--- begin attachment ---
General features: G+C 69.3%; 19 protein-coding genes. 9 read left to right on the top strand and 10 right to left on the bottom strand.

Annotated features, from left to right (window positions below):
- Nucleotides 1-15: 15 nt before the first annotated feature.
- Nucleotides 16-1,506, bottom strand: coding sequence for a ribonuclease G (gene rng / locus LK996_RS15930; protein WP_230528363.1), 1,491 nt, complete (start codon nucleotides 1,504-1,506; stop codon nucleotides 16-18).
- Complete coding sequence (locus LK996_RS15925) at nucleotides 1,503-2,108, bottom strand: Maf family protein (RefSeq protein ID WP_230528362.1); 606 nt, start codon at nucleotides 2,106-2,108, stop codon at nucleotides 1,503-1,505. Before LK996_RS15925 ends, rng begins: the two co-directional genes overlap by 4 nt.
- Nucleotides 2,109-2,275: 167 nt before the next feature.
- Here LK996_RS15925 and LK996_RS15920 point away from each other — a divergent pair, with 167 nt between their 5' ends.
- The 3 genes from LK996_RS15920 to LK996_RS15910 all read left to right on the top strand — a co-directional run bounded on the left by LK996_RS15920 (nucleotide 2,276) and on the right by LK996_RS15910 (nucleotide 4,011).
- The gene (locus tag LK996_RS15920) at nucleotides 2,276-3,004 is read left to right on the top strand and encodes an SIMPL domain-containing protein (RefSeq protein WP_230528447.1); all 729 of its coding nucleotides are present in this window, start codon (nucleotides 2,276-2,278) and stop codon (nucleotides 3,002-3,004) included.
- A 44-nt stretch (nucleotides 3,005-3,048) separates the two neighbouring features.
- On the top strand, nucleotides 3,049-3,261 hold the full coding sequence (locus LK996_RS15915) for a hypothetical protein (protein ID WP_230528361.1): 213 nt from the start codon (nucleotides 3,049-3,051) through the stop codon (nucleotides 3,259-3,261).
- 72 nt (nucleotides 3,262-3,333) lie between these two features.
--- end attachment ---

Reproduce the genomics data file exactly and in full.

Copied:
General features: G+C 69.3%; 19 protein-coding genes. 9 read left to right on the top strand and 10 right to left on the bottom strand.

Annotated features, from left to right (window positions below):
- Nucleotides 1-15: 15 nt before the first annotated feature.
- Nucleotides 16-1,506, bottom strand: coding sequence for a ribonuclease G (gene rng / locus LK996_RS15930; protein WP_230528363.1), 1,491 nt, complete (start codon nucleotides 1,504-1,506; stop codon nucleotides 16-18).
- Complete coding sequence (locus LK996_RS15925) at nucleotides 1,503-2,108, bottom strand: Maf family protein (RefSeq protein ID WP_230528362.1); 606 nt, start codon at nucleotides 2,106-2,108, stop codon at nucleotides 1,503-1,505. Before LK996_RS15925 ends, rng begins: the two co-directional genes overlap by 4 nt.
- Nucleotides 2,109-2,275: 167 nt before the next feature.
- Here LK996_RS15925 and LK996_RS15920 point away from each other — a divergent pair, with 167 nt between their 5' ends.
- The 3 genes from LK996_RS15920 to LK996_RS15910 all read left to right on the top strand — a co-directional run bounded on the left by LK996_RS15920 (nucleotide 2,276) and on the right by LK996_RS15910 (nucleotide 4,011).
- The gene (locus tag LK996_RS15920) at nucleotides 2,276-3,004 is read left to right on the top strand and encodes an SIMPL domain-containing protein (RefSeq protein WP_230528447.1); all 729 of its coding nucleotides are present in this window, start codon (nucleotides 2,276-2,278) and stop codon (nucleotides 3,002-3,004) included.
- A 44-nt stretch (nucleotides 3,005-3,048) separates the two neighbouring features.
- On the top strand, nucleotides 3,049-3,261 hold the full coding sequence (locus LK996_RS15915) for a hypothetical protein (protein ID WP_230528361.1): 213 nt from the start codon (nucleotides 3,049-3,051) through the stop codon (nucleotides 3,259-3,261).
- 72 nt (nucleotides 3,262-3,333) lie between these two features.